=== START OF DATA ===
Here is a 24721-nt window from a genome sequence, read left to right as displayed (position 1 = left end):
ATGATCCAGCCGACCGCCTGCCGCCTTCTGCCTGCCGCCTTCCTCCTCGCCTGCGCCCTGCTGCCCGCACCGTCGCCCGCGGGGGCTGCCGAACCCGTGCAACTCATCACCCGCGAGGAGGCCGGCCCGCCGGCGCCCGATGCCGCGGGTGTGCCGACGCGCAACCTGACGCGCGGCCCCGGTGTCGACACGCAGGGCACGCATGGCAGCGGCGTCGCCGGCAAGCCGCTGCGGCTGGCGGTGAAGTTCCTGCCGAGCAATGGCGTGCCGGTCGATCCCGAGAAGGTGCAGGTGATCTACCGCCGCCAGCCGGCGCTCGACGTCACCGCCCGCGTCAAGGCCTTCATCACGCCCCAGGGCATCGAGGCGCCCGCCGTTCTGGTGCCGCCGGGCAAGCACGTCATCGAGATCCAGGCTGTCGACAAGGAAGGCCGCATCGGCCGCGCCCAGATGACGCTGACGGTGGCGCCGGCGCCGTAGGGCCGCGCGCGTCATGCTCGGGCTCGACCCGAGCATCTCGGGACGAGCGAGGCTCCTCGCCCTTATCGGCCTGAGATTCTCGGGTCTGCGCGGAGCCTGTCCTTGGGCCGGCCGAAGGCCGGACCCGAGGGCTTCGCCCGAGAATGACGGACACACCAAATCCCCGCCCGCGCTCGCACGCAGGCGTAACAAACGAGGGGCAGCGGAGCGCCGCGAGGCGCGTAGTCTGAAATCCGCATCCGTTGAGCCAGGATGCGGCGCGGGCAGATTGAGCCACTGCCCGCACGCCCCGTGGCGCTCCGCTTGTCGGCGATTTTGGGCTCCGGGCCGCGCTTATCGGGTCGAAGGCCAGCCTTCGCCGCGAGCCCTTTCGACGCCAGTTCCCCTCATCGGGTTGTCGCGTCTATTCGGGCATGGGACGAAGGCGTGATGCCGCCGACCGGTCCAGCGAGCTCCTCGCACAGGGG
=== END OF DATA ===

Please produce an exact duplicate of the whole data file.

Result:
Here is a 24721-nt window from a genome sequence, read left to right as displayed (position 1 = left end):
ATGATCCAGCCGACCGCCTGCCGCCTTCTGCCTGCCGCCTTCCTCCTCGCCTGCGCCCTGCTGCCCGCACCGTCGCCCGCGGGGGCTGCCGAACCCGTGCAACTCATCACCCGCGAGGAGGCCGGCCCGCCGGCGCCCGATGCCGCGGGTGTGCCGACGCGCAACCTGACGCGCGGCCCCGGTGTCGACACGCAGGGCACGCATGGCAGCGGCGTCGCCGGCAAGCCGCTGCGGCTGGCGGTGAAGTTCCTGCCGAGCAATGGCGTGCCGGTCGATCCCGAGAAGGTGCAGGTGATCTACCGCCGCCAGCCGGCGCTCGACGTCACCGCCCGCGTCAAGGCCTTCATCACGCCCCAGGGCATCGAGGCGCCCGCCGTTCTGGTGCCGCCGGGCAAGCACGTCATCGAGATCCAGGCTGTCGACAAGGAAGGCCGCATCGGCCGCGCCCAGATGACGCTGACGGTGGCGCCGGCGCCGTAGGGCCGCGCGCGTCATGCTCGGGCTCGACCCGAGCATCTCGGGACGAGCGAGGCTCCTCGCCCTTATCGGCCTGAGATTCTCGGGTCTGCGCGGAGCCTGTCCTTGGGCCGGCCGAAGGCCGGACCCGAGGGCTTCGCCCGAGAATGACGGACACACCAAATCCCCGCCCGCGCTCGCACGCAGGCGTAACAAACGAGGGGCAGCGGAGCGCCGCGAGGCGCGTAGTCTGAAATCCGCATCCGTTGAGCCAGGATGCGGCGCGGGCAGATTGAGCCACTGCCCGCACGCCCCGTGGCGCTCCGCTTGTCGGCGATTTTGGGCTCCGGGCCGCGCTTATCGGGTCGAAGGCCAGCCTTCGCCGCGAGCCCTTTCGACGCCAGTTCCCCTCATCGGGTTGTCGCGTCTATTCGGGCATGGGACGAAGGCGTGATGCCGCCGACCGGTCCAGCGAGCTCCTCGCACAGGGG